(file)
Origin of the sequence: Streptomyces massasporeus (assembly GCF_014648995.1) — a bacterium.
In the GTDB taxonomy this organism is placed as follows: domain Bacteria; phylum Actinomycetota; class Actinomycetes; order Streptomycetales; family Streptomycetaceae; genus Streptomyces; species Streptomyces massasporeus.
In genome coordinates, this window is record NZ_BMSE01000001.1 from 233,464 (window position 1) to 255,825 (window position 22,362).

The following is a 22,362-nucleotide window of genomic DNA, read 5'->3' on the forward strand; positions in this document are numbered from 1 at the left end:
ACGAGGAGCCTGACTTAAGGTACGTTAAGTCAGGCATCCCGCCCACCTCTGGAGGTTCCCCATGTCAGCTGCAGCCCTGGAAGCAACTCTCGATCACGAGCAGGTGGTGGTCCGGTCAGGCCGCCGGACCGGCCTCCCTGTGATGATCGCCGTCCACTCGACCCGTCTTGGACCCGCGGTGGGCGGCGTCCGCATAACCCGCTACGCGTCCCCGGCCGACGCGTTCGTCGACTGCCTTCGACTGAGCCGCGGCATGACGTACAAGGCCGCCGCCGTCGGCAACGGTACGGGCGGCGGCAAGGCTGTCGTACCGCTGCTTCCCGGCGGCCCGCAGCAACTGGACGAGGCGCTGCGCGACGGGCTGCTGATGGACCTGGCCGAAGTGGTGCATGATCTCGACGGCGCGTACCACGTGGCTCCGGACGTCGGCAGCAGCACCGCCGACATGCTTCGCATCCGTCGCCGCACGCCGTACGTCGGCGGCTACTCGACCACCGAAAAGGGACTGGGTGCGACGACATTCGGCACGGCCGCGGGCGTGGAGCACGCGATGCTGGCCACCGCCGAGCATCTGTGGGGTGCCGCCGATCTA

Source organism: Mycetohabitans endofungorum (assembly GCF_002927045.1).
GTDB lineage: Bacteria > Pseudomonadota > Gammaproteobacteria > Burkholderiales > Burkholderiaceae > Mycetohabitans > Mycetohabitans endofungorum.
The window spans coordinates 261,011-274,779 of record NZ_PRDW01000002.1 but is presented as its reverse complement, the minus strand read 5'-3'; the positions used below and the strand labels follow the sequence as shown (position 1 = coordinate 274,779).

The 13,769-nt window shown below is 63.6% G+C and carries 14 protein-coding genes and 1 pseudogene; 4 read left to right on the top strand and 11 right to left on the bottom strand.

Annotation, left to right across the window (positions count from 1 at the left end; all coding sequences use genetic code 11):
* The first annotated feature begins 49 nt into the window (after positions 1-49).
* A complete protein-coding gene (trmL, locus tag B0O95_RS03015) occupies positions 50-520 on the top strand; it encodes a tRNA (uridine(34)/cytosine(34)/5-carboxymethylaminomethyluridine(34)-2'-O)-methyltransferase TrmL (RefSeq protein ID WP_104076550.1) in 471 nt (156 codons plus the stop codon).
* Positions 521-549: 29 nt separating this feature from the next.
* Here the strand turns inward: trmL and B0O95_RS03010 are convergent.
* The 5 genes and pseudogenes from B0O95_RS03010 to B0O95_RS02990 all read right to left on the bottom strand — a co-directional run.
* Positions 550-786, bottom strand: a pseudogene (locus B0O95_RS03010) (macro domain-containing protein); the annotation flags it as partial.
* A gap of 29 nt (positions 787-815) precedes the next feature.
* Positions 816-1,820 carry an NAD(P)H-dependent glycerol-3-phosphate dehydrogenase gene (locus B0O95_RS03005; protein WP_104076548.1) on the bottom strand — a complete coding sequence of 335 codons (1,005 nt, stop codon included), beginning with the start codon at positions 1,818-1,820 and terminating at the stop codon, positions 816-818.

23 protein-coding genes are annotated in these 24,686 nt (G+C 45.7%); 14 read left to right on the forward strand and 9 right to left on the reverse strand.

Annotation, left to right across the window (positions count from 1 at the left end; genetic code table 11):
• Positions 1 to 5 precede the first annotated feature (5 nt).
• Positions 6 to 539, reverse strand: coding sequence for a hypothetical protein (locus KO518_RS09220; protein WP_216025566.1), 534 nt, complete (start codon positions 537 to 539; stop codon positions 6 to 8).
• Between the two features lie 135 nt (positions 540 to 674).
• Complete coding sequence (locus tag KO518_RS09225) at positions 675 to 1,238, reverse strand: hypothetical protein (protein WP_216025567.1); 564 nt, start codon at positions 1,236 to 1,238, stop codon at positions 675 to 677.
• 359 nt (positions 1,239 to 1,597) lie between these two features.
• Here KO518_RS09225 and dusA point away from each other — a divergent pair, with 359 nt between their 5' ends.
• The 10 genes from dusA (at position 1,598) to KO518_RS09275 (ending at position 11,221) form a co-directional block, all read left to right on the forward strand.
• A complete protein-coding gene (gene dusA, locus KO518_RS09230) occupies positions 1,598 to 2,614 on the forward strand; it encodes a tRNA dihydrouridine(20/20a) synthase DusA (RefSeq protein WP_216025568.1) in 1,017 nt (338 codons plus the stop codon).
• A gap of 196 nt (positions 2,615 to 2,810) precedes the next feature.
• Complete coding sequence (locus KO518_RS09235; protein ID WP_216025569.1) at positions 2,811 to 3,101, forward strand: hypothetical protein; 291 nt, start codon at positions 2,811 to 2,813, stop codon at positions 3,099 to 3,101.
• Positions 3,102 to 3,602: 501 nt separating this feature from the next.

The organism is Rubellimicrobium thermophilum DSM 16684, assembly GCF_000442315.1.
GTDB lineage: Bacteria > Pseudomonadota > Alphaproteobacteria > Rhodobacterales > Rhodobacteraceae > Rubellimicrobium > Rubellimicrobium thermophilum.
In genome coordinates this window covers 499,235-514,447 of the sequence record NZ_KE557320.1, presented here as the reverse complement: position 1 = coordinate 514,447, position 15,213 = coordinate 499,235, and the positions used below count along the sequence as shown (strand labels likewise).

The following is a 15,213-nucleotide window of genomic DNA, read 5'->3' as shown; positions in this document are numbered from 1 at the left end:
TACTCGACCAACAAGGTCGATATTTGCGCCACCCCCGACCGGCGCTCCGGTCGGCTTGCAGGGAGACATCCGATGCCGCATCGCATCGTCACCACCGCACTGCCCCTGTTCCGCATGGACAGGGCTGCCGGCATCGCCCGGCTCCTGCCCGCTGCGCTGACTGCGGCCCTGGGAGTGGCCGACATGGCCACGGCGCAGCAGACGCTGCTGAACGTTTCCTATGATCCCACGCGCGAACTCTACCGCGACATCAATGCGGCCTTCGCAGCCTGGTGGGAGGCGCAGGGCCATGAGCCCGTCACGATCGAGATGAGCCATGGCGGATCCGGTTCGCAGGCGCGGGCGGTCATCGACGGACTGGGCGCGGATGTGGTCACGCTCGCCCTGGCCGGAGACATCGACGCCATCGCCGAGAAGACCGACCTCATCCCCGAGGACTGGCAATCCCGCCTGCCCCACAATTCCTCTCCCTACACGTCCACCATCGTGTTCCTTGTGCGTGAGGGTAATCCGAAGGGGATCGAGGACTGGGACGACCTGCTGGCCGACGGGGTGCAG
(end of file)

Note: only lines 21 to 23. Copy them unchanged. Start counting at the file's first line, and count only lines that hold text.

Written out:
• Positions 1 to 5 precede the first annotated feature (5 nt).
• Positions 6 to 539, reverse strand: coding sequence for a hypothetical protein (locus KO518_RS09220; protein WP_216025566.1), 534 nt, complete (start codon positions 537 to 539; stop codon positions 6 to 8).
• Between the two features lie 135 nt (positions 540 to 674).